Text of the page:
Before you watch this video, be sure to view the video#1 on Introduction to Embedded systems.
I would like to share my experience with embedded systems. In 2005, I was a student of Electronics Engineering. Back then when I had started to learn Micro controller programming on my own, I had faced a lot of issues, lot of hurdles and lot of questions. But I was madly interested to learn it, whatever it may take, how much ever work it needed, I wanted to program a micro controller and build a fancy application.
I had many unanswered questions in mind:
- What micro controller should I use? How should I use it?
- How to program a micro controller? What is the process?
- What does it take to make a micro controller get to work?
- Is micro controller programming same as computer programming?
Learning Embedded Systems is all about learning to program a micro controller chip. The process of creating an embedded systems applicaiton is as follows:
- Set out with requirements i.e., set of tasks your embedded system should be designed to perform.
- Decide the hardware that is necessary for building your system. Assemble your hardware and keep it ready.
- Write the logic or algorithm on a paper, convert it into code in computer.
- Compile this code in a computer and obtain a byte code.
- Burn this byte code into the micro controller.
- Power on your embedded system and your program in the micro controller chip starts to work.
Let’s discuss these steps with a practical example. Let us say that we wish to build a clock using a micro controller chip. Step#1 is to note down the set of features that we need this clock to possess. Say we need the ability to set the time (hours/minutes/seconds), set 12/24 clock, set/clear alarm etc,. The clock should refresh time every second and show the updated time. The clock circuit should be able to activate an alarm at the preset tme.
Step#2 is to decide the hardware features of this clock. Say we wish to use a 16 x 2 LCD display; first column for displaying the time (hr:min:ss) and second column for displaying the alarm time. We need a 4 button keypad to manipulate various settings in the clock. We want a battery back up system such that if the electric power fails, the battery takes over and keeps the clock ticking.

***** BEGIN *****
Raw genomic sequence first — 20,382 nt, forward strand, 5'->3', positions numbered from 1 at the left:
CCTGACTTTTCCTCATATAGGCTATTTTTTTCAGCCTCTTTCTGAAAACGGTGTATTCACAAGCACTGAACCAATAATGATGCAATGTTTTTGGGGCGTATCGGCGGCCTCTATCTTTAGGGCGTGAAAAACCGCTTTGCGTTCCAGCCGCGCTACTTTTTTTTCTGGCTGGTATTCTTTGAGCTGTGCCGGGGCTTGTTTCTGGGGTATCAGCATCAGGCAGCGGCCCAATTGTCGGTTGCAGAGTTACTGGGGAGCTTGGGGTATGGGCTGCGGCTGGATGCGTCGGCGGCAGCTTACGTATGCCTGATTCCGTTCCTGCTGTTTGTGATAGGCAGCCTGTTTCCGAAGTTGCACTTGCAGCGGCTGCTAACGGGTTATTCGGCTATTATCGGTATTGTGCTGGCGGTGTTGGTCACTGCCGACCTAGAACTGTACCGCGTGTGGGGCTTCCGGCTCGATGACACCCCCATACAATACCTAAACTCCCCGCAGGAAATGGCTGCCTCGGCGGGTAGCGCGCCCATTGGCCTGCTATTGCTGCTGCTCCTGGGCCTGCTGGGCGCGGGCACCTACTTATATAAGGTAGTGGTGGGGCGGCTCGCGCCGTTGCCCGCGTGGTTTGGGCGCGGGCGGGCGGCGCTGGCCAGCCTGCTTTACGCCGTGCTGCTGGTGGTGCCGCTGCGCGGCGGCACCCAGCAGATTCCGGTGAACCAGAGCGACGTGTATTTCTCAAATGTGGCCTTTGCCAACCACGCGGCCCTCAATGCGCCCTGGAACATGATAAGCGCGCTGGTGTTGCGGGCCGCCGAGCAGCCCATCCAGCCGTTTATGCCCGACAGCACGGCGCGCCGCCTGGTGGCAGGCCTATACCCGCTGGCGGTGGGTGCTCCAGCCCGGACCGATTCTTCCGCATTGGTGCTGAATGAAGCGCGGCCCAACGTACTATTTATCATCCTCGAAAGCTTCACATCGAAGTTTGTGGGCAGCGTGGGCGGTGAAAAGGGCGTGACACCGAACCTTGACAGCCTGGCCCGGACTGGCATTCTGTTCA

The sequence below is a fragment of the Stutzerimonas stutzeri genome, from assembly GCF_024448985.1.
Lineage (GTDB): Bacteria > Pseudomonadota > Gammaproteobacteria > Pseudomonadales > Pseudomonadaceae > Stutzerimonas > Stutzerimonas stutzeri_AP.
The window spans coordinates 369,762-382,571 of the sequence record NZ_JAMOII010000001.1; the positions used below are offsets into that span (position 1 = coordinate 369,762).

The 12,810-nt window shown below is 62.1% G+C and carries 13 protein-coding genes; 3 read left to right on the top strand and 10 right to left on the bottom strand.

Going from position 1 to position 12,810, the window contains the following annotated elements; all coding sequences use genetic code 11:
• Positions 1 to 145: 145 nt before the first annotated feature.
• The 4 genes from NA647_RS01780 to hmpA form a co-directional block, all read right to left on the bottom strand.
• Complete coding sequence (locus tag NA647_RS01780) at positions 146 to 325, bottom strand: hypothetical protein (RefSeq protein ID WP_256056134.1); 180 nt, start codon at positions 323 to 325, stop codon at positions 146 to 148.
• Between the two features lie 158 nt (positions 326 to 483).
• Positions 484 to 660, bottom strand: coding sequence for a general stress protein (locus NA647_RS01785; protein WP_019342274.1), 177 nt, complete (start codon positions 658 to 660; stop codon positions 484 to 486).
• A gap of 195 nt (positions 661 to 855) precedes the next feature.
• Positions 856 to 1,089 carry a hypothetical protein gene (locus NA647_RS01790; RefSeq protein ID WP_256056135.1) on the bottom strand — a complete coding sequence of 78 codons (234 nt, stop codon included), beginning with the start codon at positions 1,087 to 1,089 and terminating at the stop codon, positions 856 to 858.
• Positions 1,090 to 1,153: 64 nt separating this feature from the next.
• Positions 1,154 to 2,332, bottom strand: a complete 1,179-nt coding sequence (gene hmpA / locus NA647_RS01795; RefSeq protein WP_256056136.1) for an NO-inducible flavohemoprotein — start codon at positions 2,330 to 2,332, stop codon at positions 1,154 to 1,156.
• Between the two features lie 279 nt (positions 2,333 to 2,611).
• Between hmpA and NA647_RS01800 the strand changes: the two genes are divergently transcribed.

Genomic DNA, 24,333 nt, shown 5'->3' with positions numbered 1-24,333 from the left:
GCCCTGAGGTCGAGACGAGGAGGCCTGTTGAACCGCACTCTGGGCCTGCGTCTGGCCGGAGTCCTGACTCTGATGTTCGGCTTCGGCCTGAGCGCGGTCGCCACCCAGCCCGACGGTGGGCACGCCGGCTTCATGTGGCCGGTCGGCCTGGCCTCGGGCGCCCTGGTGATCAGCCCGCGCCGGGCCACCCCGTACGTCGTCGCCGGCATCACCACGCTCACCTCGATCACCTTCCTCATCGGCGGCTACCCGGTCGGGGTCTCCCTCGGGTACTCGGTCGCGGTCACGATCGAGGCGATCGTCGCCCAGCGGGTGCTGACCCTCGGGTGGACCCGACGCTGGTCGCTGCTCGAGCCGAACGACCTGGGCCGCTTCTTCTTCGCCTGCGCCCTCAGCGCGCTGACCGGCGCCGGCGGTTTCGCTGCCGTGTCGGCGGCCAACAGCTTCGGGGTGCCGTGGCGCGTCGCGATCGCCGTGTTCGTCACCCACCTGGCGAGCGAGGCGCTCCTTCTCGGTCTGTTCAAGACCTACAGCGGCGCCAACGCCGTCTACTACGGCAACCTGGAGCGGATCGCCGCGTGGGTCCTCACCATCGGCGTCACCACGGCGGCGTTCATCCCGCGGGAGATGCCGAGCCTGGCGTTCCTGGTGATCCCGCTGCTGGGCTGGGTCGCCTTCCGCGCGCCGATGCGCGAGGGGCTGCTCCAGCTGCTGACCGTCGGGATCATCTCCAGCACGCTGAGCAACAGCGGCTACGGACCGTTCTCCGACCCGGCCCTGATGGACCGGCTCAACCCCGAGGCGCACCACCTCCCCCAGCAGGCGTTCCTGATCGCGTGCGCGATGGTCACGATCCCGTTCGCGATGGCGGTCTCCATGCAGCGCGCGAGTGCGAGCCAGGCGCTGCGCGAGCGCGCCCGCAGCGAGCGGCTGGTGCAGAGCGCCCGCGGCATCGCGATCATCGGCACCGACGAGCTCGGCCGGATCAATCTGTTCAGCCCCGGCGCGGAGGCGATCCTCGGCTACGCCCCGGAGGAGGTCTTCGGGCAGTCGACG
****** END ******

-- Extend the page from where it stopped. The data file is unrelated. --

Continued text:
Step#3 is to write an alogrithm for the clock to display time, to be able to manipulate the time and alarm time using the keypad clicks, to be able to show updated time on the LCD. Code for embedded systems is usually written either in Assembly Language or Embedded C.
Step#4 is to compile this assembly/C code into a byte code. This process is similar to compilation of a computer program to an executable file. In the case of computers, the output file is .exe or .o file. In case of micro controller programs, the output of compilation is a hexa decimal byte code. This code is understood only by the micro controller for which the code has been written. Whereas the code written in C or Assembly language is human understandable.
Step#5 is to transfer this code into the micro controller. This process is a somewhat similar to transferring a picture or a song from a computer to a mobile phone using a data cable. This process of moving the compiled hex code from computer to a micro controller is called burning. Burning is done using a hardware, software and a cable connecting the computer with this hardware. This hardware is also called as Micro controller programmer.
Step#6 is to power your circuit and check the output. If you had written the program correctly and had assembled hardware correctly, your clock should have been working as expected by now.
So for programming a micro controller(burning code), you need Micro Controller Programmer Hardware & Software and a data cable. You need a cross compiler that can compile the code written in computer into hex code that your chip can understand.
This process is called cross-compiling. Guess why?
Because the executable file that gets created by compiling a program that was written in a computer is not executed on the same computer. That is, the hex code is not run on your computer. But that hex code is run on another external micro controller chip. Whereas in the case of a traditional computer program, the executable is run on the computer where it was compiled. Hence micro controller compilers are called cross-compilers.
Feel free to shoot any questions related to these basics steps in micro controller programming. I will get back to you with answers as soon as possible.
About the Author: Sridhar Jammalamadaka is the editor of this blog, Interview Mantra. He is a professional blogger from Pune, India. He is an experienced programmer with expertise in Java, C and Micro Controller programming. He enjoys playing cricket and piano. Through this blog, he wishes to gather a large online community of aspiring Indians - students and working professionals. You can find him on Twitter at @sriavr